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For servicers seeking to differentiate themselves with mortgage investors, the ability to quickly resolve a delinquent loan has taken a backseat to demonstrating a strict adherence to the swath of new compliance requirements that have transformed the industry.

Establishing strong compliance and audit programs "can be a real differentiator out there in the market and can help the strong servicer actually save money," said Scott Samlin, a partner with the law firm of Alston & Bird, at an industry conference earlier this year.

A decade ago, the servicer's main objective was speed, with the government-sponsored enterprises grading them on how quickly they could get the ball rolling on a foreclosure, Samlin added. But now, servicing is under more regulatory scrutiny than any other segment of the mortgage business, including originations. Companies must make compliance a focal point of their operations in order to survive the intense regulatory scrutiny permeating the business.

And it may not be long before individual states start coming out with more stringent regulations than what the Consumer Financial Protection Bureau has put forth, Samlin declared.

At Bayview Loan Servicing, "we talk about compliance being at the top of the waterfall," said Michael Waldron, its chief compliance officer. Compliance needs to be woven in the fabric of a company's servicing platform.

When a servicer meets with outside parties, no matter if they are regulators, clients, potential clients or investors, "the focus of those meetings is in and around compliance," he continued.

It's the regulators' job to ensure servicers maintain compliance with regulations, particularly those that affect consumers, said Loren Morris, the executive vice president, general counsel and chief compliance officer of Fay Servicing. But it's up to servicers to find cost effective ways to implement those requirements into their processes.

However, many organizations do not devote sufficient resources to appropriately build out a compliance management system, Waldron noted. No matter if an organization services 10,000 loans or 300,000, the compliance function's foundation and framework are the same.

So in determining the appropriate amount of resources to devote to compliance, he said companies need to understand how the department will interact with the rest of the business and then align the framework in a way that allows the business to easily digest what the compliance unit is trying to accomplish.

Compliance officers should not put items in place that exacerbate the natural tension between compliance and the rest of the business, Waldron said. There are ways that allow compliance to be a market differentiator for the servicer, saving money while at the same time mitigating risk and further protecting the image of the company.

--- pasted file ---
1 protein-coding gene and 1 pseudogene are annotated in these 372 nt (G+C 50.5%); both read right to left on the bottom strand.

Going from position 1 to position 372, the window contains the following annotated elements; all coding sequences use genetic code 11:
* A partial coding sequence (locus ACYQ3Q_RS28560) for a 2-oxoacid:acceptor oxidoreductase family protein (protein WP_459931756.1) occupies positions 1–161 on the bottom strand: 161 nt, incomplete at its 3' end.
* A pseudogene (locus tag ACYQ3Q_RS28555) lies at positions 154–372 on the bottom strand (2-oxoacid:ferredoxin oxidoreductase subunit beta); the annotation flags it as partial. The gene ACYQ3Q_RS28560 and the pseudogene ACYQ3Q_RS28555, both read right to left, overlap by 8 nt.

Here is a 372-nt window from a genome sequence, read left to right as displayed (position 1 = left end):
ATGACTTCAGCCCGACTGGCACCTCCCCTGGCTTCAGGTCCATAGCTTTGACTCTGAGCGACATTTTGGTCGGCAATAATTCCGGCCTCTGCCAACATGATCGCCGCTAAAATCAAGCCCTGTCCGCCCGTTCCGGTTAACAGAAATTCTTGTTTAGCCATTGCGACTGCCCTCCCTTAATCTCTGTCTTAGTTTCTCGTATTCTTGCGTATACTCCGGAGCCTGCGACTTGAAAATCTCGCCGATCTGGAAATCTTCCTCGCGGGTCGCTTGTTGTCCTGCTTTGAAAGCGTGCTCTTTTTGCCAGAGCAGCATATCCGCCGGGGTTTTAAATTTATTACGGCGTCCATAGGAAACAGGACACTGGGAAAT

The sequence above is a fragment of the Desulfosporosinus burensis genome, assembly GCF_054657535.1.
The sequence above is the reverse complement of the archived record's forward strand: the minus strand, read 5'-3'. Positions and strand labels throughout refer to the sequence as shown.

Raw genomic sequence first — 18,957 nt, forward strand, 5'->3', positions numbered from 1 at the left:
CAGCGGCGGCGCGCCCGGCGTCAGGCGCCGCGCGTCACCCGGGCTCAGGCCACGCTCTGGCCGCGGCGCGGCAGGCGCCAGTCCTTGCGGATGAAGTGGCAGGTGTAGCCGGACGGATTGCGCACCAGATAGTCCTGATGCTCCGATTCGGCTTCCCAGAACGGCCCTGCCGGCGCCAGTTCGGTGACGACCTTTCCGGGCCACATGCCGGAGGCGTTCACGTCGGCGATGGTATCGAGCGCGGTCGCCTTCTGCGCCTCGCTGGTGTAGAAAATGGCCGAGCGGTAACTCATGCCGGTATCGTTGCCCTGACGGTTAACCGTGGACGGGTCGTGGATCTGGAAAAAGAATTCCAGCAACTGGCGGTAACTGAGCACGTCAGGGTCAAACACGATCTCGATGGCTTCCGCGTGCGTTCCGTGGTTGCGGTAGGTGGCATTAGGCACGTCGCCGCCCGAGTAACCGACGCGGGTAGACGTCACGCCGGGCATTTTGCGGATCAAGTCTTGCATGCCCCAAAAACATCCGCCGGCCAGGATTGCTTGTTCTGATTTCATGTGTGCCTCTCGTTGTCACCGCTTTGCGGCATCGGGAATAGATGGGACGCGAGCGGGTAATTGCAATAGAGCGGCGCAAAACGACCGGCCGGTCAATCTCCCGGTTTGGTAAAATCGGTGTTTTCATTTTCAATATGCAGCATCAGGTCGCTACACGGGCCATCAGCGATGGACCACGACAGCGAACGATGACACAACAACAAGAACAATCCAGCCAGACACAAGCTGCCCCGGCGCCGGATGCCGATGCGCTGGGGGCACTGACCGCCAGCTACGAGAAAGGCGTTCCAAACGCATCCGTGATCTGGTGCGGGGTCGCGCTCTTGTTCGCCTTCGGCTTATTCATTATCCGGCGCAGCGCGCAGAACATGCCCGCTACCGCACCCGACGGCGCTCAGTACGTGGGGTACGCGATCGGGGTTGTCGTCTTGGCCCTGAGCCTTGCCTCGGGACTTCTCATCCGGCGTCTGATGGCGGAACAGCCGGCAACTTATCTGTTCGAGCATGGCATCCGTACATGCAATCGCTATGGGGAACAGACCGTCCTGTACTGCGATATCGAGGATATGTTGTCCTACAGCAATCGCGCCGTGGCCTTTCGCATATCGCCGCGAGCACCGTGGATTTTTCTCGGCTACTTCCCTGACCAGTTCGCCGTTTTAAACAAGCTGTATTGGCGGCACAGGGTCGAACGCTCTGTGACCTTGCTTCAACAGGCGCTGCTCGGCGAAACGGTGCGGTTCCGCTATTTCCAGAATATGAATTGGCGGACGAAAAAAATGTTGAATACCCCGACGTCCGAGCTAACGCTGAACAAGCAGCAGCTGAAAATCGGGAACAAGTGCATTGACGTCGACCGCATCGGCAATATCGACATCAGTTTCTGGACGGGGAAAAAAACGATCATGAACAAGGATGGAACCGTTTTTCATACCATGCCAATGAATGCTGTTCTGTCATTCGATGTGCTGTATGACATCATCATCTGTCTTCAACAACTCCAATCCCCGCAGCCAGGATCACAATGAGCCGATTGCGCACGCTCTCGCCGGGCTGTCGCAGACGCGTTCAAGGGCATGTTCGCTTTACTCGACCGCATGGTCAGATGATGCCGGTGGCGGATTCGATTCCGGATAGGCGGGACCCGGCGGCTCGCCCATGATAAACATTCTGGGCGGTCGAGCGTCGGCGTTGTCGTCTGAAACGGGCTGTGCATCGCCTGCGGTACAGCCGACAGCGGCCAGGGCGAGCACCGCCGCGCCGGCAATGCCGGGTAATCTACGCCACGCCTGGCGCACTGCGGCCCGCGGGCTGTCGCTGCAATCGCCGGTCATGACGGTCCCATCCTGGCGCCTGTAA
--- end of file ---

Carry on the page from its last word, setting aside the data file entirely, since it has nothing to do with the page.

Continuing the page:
"I don't think that there is enough time spent recognizing the power of a true, effective compliance management system and what that does for an organization," he said.

There is plenty of "low-hanging fruit" to look at when building a compliance management system, Samlin said. First, servicers should highlight how their support services units coordinate with one another. Quality assurance people should not be doing the same things that independent quality control or compliance function people are, so they aren't looking at the same things.

Another area of low-hanging fruit is training. Companies purchase a curriculum off the shelf, and it never evolves to meet changing conditions, said Samlin.

Servicers should spend the money and customize that purchased training program. Plus best practices already in place need to be woven into the compliance management plan as well, he continued.

Compliance needs to be a part of the organization, "not some watchdog above it all, but a true partner to make sure it is embraced," Morris said.

It is important to have the right people in place who can figure out the root cause of a compliance problem and fix it, added Waldron. He said he's more worried about getting reports back from quality control staff with no findings rather than receiving reports that identify a problem.

"This is a business riddled with and rife with mistakes and human error. The question is what do you do to find them and what you do with them," Waldron said. Regulators take comfort that when servicers find things and they are addressing them appropriately.

"The only fear is the fear of not knowing," said John Levonick, chief compliance counsel for Opus CMC, a compliance consulting division of Wipro. Regulators are less concerned with the specifics of any one individual problem, but rather what a servicer does to remediate issues and prevent them from recurring, he added.

At Fay Servicing, employees are rewarded for helping fix problems, Morris added.

For small companies, the investment in compliance is worth the money because "if you are not compliant, you can suffer large fines and reputation risk and you may not have a business model that is going to work long term," he said.

There are some low-tech things that can be done such as holding an internal management meeting before a property put into a foreclosure sale to go over if everything has been done that could have prevented that from happening, Morris said.

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